As you may or may not know, we offer floral classes monthly! In the classes, besides enjoying some delicious wine and cheese, we invite one of our floral designers to come in and teach our students on several different techniques we use in the studio for our Bride & Blossom weddings! Floral design is super simple once you have the right supplies and clear steps. And it’s extremely relaxing and cathartic. Whether you’ve got a gorgeous garden and green thumb or you are a total novice, our classes are designed to teach you basic design principles that you can use again and again for making arrangements for your home, office or to give as gifts! Read More
Accenting your bouquet or arrangements with greenery gives the finished piece shape, body, and context for the accompanying colors. Whether you dream of bountiful greens spilling out to give a bouquet a waterfall effect, or just a few dots of foliage to set your blooms in a natural frame, there are infinite options to accentuate your color scheme and design goals. Here’s a quick guide to some of the greens we use most often here at Bride & Blossom for bouquets, boutonnieres, and centerpieces.
Seeded Eucalyptus is one of the most popular and versatile options for bouquets and arrangements alike. With both long, smooth leaves and clusters of small seeds growing freely along the stem, seeded eucalyptus lends itself well to boho and vintage-inspired looks. Read More
The classic combination of pink and green gets a fresh lift in this bouquet. White dahlias and white garden roses create a neutral backdrop that takes this color scheme from ultra-girly to elevated elegance. The subtle hints of green from seeded eucalyptus and monochromatic pinks in spray and light pink roses are the perfect touch.
Lauren and David’s engagement photoshoot is sweet perfection. You may remember the tutorial and flower crown recipe we shared when this charming bride-to-be asked us to design an ethereal, bohemian-chic floral head piece for her engagement session.
We got to know Lauren’s lovely sense of style while working on designs for her big day next June. For this engagement session, she envisioned blush roses and shared an inspiration image from a gorgeous French wedding. Instead of standard roses, we suggested delicate, light-pink spray roses, and ethereal baby’s breath. Cool-toned, seeded eucalyptus complimented the intricate, ivory petals of tiny wildflowers, including poetically-named astrantia million stars…
Bride-to-be Lauren asked us to create a floral crown for her engagement shoot and we were more than happy to say yes! Flower crowns are wildly popular with chic brides right now. Wearing blooms close to the face brings out every woman’s natural beauty and evokes tradition; adorning hair with fresh flowers, for weddings and festivals, was just as on-trend in ancient Greece and Medieval Europe as it is today.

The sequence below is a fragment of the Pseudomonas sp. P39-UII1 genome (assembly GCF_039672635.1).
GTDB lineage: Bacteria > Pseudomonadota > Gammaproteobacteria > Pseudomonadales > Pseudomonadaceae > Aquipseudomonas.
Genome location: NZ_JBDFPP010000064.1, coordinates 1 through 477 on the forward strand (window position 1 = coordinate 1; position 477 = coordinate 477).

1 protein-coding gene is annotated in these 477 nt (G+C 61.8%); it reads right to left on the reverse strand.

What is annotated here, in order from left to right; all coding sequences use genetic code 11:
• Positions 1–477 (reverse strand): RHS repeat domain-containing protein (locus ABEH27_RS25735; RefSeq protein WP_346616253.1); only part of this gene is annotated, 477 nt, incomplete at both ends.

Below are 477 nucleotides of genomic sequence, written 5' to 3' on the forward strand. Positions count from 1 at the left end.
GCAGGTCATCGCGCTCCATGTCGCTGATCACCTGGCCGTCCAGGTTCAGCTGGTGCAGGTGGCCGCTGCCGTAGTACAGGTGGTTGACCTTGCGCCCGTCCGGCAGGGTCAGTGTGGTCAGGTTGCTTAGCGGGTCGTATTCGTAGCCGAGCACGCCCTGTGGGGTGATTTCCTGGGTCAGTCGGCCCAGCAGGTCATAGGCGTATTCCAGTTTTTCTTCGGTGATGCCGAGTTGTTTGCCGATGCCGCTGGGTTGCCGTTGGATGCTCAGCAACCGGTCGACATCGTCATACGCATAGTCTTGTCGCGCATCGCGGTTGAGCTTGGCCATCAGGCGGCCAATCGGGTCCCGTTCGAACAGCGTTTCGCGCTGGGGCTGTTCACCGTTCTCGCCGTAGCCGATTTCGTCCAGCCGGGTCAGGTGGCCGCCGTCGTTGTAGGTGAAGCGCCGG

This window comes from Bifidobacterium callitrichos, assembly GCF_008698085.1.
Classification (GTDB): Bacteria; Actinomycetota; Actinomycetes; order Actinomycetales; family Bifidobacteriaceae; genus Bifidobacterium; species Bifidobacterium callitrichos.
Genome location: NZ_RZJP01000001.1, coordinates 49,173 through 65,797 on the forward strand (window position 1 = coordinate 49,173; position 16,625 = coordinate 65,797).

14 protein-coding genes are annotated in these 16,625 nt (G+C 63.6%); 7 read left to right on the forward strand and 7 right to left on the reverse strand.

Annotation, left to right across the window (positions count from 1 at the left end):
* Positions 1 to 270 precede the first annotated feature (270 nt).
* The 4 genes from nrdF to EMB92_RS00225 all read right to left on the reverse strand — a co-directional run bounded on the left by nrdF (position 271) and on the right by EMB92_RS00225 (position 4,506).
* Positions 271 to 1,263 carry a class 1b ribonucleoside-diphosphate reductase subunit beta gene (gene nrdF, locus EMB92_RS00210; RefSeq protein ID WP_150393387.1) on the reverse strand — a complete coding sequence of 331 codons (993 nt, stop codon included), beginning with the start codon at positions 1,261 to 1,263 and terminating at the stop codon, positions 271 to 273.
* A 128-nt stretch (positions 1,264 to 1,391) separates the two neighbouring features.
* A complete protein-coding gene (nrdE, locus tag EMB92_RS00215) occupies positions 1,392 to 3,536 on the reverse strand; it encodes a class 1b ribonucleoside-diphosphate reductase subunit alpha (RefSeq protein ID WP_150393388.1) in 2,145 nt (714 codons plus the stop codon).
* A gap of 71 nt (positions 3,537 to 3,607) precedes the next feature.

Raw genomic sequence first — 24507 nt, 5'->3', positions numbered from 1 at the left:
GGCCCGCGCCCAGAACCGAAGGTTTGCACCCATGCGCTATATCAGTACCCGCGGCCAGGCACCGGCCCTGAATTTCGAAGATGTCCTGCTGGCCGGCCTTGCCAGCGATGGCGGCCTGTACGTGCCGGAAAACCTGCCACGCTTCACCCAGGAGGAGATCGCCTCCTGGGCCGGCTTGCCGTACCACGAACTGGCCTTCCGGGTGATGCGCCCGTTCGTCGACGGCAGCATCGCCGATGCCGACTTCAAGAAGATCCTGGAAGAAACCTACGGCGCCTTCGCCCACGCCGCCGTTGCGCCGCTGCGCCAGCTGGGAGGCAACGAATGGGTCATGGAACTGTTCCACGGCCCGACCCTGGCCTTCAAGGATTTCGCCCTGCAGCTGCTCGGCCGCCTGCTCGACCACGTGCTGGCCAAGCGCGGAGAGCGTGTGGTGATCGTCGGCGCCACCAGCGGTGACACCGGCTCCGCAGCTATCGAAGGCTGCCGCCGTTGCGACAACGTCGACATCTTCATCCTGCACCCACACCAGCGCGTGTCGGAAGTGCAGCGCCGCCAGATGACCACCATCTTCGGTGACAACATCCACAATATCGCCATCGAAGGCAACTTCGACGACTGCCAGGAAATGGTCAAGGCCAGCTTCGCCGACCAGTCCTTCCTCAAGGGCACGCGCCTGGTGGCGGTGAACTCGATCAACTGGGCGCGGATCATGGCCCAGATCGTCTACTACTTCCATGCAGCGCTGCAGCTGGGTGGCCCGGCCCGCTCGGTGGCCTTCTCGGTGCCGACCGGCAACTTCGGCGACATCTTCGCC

We got to know Lauren’s lovely sense of style while working on designs for her big day next June. For this engagement session, she envisioned blush roses and shared an inspiration image from a gorgeous French wedding. Instead of standard roses, we suggested delicate, light-pink spray roses, and ethereal baby’s breath. Cool-toned, seeded eucalyptus complimented the intricate, ivory petals of tiny wildflowers, including poetically-named astrantia million stars. Fresh and romantic, the finished crown looked perfect with Lauren’s “lob,” worn in gentle waves. Read More
After meeting a bride-to-be and talking with her about initial thoughts and inspirations, we put together mood boards and color palettes. Today, we’re sharing a mood board for an outdoor wedding, held in the gardens of a castle venue. Ceremony inspiration images, of a lavish floral arrangement set in a stone urn, and a grass aisle thickly strewn with petals, set a romantic, extravagant tone, perfect for this setting.
Starting with a soft color palette of peach, ivory, blush and green, we added depth by choosing flowers that also incorporated slightly more saturated tones. Peach Juliet garden roses deepen to coral at their centers. Butter-yellow parrot tulips pick up the warm tones present in cream hydrangea and stock, and ivory garden roses. Pale blush comes into play with ranunculus, and with the outer petals of pink tree peonies, while that flower’s deeper-pink, inner petals surround a yellow center. Italian ruskus, jasmine vines, seeded eucalyptus and geranium leaf added a range of medium to dark greens, and lush textures, evocative of a summer garden in fullest bloom. Read More